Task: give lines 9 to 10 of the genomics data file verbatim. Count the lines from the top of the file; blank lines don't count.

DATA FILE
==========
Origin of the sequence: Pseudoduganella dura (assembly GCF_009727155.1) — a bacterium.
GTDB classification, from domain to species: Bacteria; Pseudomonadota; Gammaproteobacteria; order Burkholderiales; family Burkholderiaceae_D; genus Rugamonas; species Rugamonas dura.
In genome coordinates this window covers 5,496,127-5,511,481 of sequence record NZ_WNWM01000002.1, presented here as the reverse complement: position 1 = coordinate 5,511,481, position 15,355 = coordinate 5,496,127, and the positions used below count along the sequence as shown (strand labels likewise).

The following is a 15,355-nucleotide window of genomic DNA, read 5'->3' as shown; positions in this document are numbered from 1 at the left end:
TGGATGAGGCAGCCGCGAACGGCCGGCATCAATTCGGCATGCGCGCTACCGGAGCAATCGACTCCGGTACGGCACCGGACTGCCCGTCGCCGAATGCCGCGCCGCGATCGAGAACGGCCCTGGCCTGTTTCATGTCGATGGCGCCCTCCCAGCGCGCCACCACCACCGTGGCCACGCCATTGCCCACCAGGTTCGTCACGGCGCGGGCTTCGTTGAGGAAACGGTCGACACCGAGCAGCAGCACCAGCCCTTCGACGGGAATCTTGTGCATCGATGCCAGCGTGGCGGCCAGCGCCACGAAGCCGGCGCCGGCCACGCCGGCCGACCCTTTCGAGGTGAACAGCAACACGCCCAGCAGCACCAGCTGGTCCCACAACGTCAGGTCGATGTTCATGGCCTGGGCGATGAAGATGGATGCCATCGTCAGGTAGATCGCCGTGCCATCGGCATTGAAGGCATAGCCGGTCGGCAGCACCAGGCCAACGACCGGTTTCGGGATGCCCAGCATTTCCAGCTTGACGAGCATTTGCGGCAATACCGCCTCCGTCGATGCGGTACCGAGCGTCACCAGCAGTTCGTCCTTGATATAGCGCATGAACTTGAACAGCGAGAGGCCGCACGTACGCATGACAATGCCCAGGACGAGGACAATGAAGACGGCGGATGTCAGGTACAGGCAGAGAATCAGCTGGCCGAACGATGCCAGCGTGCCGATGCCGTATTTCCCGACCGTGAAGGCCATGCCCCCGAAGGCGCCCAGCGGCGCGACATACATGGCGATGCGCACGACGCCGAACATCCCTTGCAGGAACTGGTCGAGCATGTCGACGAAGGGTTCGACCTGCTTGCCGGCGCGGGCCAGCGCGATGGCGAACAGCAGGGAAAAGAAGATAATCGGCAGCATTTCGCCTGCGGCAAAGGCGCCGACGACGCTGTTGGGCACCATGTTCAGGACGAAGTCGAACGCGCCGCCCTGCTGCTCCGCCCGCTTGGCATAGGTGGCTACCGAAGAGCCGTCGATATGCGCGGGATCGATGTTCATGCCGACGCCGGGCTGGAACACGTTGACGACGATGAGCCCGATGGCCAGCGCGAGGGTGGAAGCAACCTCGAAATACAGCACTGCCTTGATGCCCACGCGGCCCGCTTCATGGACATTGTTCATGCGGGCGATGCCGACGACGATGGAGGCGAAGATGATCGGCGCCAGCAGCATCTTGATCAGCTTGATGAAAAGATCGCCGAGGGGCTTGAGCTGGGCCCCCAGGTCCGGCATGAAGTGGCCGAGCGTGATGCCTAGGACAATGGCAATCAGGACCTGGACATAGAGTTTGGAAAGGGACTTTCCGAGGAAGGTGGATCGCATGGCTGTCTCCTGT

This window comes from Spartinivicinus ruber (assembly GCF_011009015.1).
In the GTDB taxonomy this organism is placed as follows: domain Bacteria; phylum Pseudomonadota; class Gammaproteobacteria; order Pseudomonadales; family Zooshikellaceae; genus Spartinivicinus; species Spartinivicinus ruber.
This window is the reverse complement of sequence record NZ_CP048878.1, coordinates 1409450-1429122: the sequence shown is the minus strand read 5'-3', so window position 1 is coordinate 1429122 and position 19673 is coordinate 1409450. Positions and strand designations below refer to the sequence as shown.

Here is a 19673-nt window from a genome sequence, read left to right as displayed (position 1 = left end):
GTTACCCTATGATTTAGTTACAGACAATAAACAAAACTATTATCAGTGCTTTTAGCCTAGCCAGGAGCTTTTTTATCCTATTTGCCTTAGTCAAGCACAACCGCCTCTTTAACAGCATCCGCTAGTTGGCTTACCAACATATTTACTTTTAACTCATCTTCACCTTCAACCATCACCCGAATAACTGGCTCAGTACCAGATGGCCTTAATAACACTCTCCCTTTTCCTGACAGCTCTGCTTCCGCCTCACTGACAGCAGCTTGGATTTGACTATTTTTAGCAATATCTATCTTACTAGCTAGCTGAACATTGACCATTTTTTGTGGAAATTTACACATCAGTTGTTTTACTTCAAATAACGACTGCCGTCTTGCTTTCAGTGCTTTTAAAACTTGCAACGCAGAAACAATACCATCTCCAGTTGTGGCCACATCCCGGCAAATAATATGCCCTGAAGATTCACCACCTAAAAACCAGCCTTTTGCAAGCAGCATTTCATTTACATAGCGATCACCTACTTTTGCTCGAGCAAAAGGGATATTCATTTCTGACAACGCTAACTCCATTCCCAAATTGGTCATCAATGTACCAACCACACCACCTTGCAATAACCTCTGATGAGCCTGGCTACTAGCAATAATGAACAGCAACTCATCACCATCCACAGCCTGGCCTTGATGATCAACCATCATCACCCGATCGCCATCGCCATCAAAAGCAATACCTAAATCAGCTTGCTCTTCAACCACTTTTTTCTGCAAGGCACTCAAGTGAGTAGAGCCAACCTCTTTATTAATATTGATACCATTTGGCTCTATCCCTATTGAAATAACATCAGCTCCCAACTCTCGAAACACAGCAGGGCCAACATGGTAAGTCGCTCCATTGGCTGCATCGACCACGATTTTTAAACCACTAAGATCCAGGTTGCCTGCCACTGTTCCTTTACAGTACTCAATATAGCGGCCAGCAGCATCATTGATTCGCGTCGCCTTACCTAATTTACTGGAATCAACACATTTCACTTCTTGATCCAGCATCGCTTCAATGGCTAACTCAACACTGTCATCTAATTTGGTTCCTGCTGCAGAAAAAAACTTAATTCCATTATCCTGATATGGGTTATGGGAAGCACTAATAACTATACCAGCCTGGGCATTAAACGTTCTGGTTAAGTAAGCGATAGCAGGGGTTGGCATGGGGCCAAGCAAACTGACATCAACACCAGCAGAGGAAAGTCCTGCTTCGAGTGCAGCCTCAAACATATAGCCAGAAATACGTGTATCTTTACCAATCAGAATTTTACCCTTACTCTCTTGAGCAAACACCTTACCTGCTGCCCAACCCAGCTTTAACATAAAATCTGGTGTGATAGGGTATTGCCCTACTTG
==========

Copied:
Here is a 19673-nt window from a genome sequence, read left to right as displayed (position 1 = left end):
GTTACCCTATGATTTAGTTACAGACAATAAACAAAACTATTATCAGTGCTTTTAGCCTAGCCAGGAGCTTTTTTATCCTATTTGCCTTAGTCAAGCACAACCGCCTCTTTAACAGCATCCGCTAGTTGGCTTACCAACATATTTACTTTTAACTCATCTTCACCTTCAACCATCACCCGAATAACTGGCTCAGTACCAGATGGCCTTAATAACACTCTCCCTTTTCCTGACAGCTCTGCTTCCGCCTCACTGACAGCAGCTTGGATTTGACTATTTTTAGCAATATCTATCTTACTAGCTAGCTGAACATTGACCATTTTTTGTGGAAATTTACACATCAGTTGTTTTACTTCAAATAACGACTGCCGTCTTGCTTTCAGTGCTTTTAAAACTTGCAACGCAGAAACAATACCATCTCCAGTTGTGGCCACATCCCGGCAAATAATATGCCCTGAAGATTCACCACCTAAAAACCAGCCTTTTGCAAGCAGCATTTCATTTACATAGCGATCACCTACTTTTGCTCGAGCAAAAGGGATATTCATTTCTGACAACGCTAACTCCATTCCCAAATTGGTCATCAATGTACCAACCACACCACCTTGCAATAACCTCTGATGAGCCTGGCTACTAGCAATAATGAACAGCAACTCATCACCATCCACAGCCTGGCCTTGATGATCAACCATCATCACCCGATCGCCATCGCCATCAAAAGCAATACCTAAATCAGCTTGCTCTTCAACCACTTTTTTCTGCAAGGCACTCAAGTGAGTAGAGCCAACCTCTTTATTAATATTGATACCATTTGGCTCTATCCCTATTGAAATAACATCAGCTCCCAACTCTCGAAACACAGCAGGGCCAACATGGTAAGTCGCTCCATTGGCTGCATCGACCACGATTTTTAAACCACTAAGATCCAGGTTGCCTGCCACTGTTCCTTTACAGTACTCAATATAGCGGCCAGCAGCATCATTGATTCGCGTCGCCTTACCTAATTTACTGGAATCAACACATTTCACTTCTTGATCCAGCATCGCTTCAATGGCTAACTCAACACTGTCATCTAATTTGGTTCCTGCTGCAGAAAAAAACTTAATTCCATTATCCTGATATGGGTTATGGGAAGCACTAATAACTATACCAGCCTGGGCATTAAACGTTCTGGTTAAGTAAGCGATAGCAGGGGTTGGCATGGGGCCAAGCAAACTGACATCAACACCAGCAGAGGAAAGTCCTGCTTCGAGTGCAGCCTCAAACATATAGCCAGAAATACGTGTATCTTTACCAATCAGAATTTTACCCTTACTCTCTTGAGCAAACACCTTACCTGCTGCCCAACCCAGCTTTAACATAAAATCTGGTGTGATAGGGTATTGCCCTACTTG